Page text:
[welcome]
_____________
Just Me
Sass

Yes, I am quoting myself, because I am updating my post.

I have seen Forks Overs Knives and I love it!!  I recommend everyone should watch this movie, though, it really is a documentary of the benefits of a wholefoods and plant-based diet.

Mick and I went 12 years without eating any beef.  We did start eating buffalo which was sooooo much better than beef.  First off, our bodies need an enzyme to digest beef.  This enzyme causes heartburn, ulcers, and ulcer like conditions.  Mick went years not eating beef, but about the time we got together, he started eating it again.  One and a half years later, we both stopped eating beef, because Mick was getting up in the middle of the night to drink baking soda and water to calm his stomach because of heartburn.

Now, thirteen years after we quick beef, we only have beef once a week so we still have the enzyme for beef digestion, but not so much where we cause our selves to get heartburn and ulcers.  Though, having seen this documentary, I am very strongly considering the diet they are suggesting.

We are having more salads and have purchased a blender to make smoothies.


What are your thoughts?
_____________________
Sass
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Skylamor,

Mick gave some really good food ideas.  There are other helpful restaurant tips, and I will post them when they come to me.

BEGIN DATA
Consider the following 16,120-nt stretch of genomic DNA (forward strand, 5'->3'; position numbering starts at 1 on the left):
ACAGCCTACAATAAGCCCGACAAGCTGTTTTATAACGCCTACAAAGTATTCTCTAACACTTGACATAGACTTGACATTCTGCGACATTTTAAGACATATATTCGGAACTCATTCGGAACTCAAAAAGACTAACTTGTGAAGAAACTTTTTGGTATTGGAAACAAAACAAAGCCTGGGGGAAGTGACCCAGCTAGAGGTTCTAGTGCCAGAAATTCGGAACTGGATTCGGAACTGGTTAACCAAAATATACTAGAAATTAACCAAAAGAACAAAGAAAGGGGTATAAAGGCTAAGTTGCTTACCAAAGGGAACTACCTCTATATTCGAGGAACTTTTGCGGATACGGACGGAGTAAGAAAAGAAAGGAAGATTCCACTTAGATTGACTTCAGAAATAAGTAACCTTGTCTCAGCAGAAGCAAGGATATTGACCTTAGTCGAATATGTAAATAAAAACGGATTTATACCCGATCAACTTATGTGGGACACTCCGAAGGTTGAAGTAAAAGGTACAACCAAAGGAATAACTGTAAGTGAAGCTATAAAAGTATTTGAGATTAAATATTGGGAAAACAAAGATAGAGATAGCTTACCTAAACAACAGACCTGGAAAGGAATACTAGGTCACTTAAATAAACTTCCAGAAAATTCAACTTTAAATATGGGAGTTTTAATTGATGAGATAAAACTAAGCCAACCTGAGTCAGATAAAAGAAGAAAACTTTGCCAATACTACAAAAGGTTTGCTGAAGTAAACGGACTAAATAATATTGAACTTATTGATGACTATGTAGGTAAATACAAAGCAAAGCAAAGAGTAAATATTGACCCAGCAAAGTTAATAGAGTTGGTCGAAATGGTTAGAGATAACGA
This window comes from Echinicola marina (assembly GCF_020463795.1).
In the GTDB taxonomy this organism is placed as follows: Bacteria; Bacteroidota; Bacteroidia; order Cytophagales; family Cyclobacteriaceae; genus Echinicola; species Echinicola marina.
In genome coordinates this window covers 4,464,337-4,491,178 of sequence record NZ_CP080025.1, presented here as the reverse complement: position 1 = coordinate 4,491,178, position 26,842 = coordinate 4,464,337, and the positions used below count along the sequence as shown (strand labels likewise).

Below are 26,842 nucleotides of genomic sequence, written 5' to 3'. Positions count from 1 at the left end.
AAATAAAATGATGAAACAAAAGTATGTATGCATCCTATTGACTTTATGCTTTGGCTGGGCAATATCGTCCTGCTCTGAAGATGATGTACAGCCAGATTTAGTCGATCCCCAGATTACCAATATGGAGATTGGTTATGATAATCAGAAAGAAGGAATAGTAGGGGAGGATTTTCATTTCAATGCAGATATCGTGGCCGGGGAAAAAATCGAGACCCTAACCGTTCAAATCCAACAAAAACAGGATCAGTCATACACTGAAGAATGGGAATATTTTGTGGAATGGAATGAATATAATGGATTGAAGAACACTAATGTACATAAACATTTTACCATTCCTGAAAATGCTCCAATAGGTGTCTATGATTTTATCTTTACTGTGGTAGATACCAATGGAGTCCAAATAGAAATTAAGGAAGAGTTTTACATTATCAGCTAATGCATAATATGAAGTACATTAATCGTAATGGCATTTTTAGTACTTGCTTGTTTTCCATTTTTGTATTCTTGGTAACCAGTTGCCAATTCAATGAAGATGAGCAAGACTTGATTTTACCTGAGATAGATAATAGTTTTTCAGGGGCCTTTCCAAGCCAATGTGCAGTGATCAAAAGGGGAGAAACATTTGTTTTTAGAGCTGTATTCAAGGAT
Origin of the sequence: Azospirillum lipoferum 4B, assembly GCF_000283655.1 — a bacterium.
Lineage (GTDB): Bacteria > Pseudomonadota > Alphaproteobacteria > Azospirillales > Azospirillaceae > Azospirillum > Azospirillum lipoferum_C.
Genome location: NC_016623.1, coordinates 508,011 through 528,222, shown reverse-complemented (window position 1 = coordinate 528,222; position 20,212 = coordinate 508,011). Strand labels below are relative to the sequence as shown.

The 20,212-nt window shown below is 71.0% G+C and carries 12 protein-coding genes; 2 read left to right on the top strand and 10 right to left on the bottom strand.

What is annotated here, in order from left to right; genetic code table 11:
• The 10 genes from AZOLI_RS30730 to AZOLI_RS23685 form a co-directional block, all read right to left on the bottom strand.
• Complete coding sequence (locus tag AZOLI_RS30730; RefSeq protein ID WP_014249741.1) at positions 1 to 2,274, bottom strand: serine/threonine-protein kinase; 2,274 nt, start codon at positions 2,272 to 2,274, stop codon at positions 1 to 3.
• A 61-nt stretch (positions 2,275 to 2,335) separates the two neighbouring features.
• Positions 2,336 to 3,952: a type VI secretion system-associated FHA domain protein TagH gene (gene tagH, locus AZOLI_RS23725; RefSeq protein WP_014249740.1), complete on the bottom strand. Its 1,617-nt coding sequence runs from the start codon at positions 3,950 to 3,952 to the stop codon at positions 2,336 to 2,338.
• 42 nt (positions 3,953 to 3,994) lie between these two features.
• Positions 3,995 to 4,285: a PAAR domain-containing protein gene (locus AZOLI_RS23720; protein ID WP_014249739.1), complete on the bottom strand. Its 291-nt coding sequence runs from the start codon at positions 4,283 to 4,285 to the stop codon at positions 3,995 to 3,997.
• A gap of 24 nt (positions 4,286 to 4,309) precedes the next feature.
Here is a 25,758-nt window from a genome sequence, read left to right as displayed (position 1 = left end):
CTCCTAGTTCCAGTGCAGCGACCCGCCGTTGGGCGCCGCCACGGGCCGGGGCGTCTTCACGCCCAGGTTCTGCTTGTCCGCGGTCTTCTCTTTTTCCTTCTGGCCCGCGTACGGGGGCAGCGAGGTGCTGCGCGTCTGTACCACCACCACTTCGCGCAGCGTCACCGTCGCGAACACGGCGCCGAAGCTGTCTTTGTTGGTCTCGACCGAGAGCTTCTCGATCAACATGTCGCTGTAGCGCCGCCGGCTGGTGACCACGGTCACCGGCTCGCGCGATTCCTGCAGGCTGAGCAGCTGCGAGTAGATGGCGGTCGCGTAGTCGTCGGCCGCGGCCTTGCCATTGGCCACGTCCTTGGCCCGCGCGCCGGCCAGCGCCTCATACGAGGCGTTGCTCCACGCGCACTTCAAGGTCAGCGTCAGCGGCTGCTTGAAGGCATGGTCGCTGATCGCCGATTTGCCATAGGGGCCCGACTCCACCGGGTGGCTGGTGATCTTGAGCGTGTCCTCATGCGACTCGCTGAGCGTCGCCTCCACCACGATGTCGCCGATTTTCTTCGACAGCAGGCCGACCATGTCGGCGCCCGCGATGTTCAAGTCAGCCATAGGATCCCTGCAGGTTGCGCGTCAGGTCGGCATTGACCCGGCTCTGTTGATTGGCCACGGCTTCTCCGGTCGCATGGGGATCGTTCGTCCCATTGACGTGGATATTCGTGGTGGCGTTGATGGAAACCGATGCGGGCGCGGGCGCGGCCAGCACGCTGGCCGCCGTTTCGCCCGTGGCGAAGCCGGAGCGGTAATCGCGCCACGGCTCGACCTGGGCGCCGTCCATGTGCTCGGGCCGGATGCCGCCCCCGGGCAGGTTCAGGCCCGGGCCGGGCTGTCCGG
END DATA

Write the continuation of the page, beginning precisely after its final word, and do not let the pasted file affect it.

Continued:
I would say that any restaurant - chain restaurant or not - has something which is safe for every ESS (Excitotoxin Sensitivity Syndrome) sufferer.  Of course, that "something" might only be a pine float but still something nonetheless.  [A "pine float" is a glass of water with a toothpick.  Just a little humor.]

This post does remind me of one incident in Las Vegas last year.  While traveling, we tend to go to Denny's because I know what I can order and not get sick.  But, we were getting tired of the same older meals, so I asked our waitress about other restaurants in the city.  She suggested Blueberry Hill Restaurant.  The restaurant emphasized pancakes from "scratch", "homemade" mashed potatoes, and "homemade" desserts.  Impressive.

Breakfast is usually always safe for me, even in the evening, so we tried it.  We also asked questions about their evening meals and were impressed.  That evening, I think, we went there again and we had a very helpful waitress.  I asked questions and she answered them or found out the information if she didn't know.  When my meal came, I was suspicious of my side, which was rice.  I ordered it because I was told it was cooked with only water.  It turned out the rice wasn't just plain white rice, but mixed with Uncle Ben's in a box, which had, I think, Autolyzed Yeast.  Nonetheless, I couldn't have it, and our waitress quickly substituted it for something I could have.

The point of the story is, no matter how many questions you ask, you might get something you can't eat.  I can tell you that this has happened to me plenty of times.  It might seem "fussy" to some people, but not wanting to get sick isn't "being fussy", its being smart and healthy.